How Frank Sinatra Changed Hollywood History


Lily Grazioso, Video Team

When one compares the casts of blockbusters from the 2020s versus the mid-1900s, it becomes increasingly obvious that capitalism has slowly slithered into the world of cinema, and a director’s priority may shift from telling a story to making money. 

The Emoji Movie, for example, has a stellar cast including James Cordon, Sir Patrick Stewart, Maya Rudolph, Christina Aguilera, Sophia Vergara, Anna Farris, and Rachel Ray. It subsequently boasts a whopping 7% on Rotten Tomatoes, 12% on Metacritic, and 3.3/10 on IMDb. 

Though the fact that this movie merely exists is a disgrace to many people, film critics or not, there is a reason I mentioned the cast of this movie: marketability. 

As major faces of the public appeared in more and more movies toward the end of the 20th century, there was an influx of tickets sold at theatres, and as TVs became a more popular household item, there was an increase in tapes sold. 

I believe much of the mentality to include famous celebrities in mundane movies started with Frank Sinatra and his film career. 

There is the argument, “Maybe he just fit roles that directors wanted him to play.” No. Sinatra was a terrible actor, and his awards were derived from the committees which decide awards–long known for being biased. 

That being said, I must digress: being a major fan of “Old Blue Eyes” himself, it pains me to reveal the truth to those reading along. But as film culture continues to grow and more and more people find passions within the industry, it is important to learn the backbone of Hollywood’s success.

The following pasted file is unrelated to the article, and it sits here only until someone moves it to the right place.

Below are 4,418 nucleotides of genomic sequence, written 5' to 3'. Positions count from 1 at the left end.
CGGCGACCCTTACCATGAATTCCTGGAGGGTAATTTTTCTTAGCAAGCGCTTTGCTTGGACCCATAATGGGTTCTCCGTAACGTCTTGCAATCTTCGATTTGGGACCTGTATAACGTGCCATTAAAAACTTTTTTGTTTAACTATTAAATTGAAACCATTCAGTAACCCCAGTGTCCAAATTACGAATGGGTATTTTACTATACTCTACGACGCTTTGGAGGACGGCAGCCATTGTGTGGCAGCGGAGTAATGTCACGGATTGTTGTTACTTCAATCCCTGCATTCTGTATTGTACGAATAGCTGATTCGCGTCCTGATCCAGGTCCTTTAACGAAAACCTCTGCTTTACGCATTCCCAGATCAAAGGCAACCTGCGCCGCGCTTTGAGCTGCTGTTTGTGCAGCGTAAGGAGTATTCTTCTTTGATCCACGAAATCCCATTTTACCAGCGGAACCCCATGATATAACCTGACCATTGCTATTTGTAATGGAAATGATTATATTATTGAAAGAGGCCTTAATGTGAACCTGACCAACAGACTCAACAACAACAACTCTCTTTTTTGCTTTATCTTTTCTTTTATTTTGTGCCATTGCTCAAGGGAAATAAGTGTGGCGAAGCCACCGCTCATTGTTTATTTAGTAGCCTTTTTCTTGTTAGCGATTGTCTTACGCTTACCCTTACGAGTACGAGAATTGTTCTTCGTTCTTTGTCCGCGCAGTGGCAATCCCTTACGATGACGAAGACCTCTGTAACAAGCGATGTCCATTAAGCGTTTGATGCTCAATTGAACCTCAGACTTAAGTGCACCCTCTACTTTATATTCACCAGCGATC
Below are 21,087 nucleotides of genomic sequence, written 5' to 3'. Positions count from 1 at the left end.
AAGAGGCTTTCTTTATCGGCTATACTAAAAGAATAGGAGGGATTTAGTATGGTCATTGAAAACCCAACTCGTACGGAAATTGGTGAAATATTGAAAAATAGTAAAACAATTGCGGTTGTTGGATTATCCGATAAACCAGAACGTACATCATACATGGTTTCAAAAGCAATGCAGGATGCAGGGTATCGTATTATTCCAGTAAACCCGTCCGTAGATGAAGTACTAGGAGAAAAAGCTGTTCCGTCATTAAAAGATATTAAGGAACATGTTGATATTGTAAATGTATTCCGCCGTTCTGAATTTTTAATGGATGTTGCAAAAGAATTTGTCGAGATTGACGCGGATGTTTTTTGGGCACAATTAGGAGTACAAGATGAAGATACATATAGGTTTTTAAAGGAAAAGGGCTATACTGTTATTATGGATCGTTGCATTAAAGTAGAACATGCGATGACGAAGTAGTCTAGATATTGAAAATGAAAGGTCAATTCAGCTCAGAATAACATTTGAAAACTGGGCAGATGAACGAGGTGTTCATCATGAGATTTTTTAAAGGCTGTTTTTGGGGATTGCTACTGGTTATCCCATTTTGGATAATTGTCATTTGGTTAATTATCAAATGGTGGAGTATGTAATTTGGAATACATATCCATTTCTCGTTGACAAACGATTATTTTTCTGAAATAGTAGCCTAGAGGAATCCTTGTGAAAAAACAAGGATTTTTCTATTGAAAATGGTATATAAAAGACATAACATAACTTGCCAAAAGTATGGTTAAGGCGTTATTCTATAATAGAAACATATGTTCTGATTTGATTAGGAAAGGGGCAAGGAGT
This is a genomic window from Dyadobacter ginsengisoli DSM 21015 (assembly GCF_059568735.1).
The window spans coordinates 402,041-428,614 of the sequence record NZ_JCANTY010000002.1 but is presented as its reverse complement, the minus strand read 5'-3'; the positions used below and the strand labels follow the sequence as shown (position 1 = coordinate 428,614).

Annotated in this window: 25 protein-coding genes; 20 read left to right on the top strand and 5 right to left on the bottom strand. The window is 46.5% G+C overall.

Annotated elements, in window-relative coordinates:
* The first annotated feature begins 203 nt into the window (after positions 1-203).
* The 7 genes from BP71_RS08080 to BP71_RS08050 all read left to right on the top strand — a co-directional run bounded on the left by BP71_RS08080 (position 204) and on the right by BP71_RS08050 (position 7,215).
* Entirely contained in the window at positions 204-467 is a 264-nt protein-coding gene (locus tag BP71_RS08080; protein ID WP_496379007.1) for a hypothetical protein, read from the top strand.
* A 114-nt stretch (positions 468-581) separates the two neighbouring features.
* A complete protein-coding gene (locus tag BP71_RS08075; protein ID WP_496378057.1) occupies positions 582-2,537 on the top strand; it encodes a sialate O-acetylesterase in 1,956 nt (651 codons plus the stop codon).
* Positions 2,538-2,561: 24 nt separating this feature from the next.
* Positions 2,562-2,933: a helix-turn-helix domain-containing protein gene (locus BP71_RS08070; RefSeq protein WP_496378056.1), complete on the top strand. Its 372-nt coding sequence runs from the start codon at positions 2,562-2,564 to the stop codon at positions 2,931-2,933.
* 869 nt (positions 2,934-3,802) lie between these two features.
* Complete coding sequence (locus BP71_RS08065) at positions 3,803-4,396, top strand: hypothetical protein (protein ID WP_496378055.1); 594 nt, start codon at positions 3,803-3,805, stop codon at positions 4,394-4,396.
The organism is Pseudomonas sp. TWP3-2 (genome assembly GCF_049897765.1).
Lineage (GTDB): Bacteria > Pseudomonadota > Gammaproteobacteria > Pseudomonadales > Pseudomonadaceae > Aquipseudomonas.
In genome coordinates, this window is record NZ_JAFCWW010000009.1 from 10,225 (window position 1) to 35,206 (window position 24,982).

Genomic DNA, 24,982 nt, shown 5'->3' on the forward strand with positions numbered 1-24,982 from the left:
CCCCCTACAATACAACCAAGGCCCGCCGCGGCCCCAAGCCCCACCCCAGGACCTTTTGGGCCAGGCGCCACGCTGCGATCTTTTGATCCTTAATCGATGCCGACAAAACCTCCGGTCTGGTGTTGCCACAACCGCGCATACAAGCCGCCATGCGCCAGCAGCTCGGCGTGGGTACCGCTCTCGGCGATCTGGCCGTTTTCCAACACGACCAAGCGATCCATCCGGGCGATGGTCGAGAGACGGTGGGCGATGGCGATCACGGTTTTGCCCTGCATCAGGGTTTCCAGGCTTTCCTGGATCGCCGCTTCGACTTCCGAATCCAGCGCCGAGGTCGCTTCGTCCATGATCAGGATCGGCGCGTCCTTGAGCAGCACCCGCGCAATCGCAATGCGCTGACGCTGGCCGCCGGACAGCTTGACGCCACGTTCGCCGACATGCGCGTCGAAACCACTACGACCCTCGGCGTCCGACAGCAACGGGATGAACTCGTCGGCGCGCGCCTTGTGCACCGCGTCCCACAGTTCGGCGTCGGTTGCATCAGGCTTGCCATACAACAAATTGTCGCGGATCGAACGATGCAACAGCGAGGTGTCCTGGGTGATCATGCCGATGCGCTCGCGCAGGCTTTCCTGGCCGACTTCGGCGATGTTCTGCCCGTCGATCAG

The singer began to find musical success in the early 40s, and it wasn’t until a decade later that he became a household name after appearing in From Here to Eternity (1953.) Sinatra earned an Academy Award and Golden Globe nomination for his supporting role. 

In The Manchurian Candidate, (1962) Sinatra plays a soldier suffering from mind control via the Soviet Union. He considered this the peak of his film career. 

Unfortunately, Sinatra fell flat for this performance. With little facial expression, vocal expression, or bodily expression present, Sinatra seems like a perfect example of a singer-turned-actor with no true learnings to back up his filmography. 

In 1988, Oliver & Company used much of its video advertisements as a cast list. The movie features Billy Joel, Huey Lewis, and Bette Midler. While bringing in a serious profit of ~$120 million, the prime example of marketability came with the 1992 release of Aladdin

Robin Williams was cast as The Genie and begged producers not to use his name as a tactic to sell. Disney originally agreed, but soon went over his head to market his character on toys, food, and more. Infuriated by this turn of events, Williams vowed never to work with Disney again, and considered their decisions a “violation of [his] trust.” 

While many may believe Williams was the catalyst for capitalist Hollywood, I remain convinced that by employing a famous singer with no previous experience in the acting industry, Frank Sinatra accidentally sparked an 80+ year money-grabbing cinematic revolution that will most likely continue until the end of time.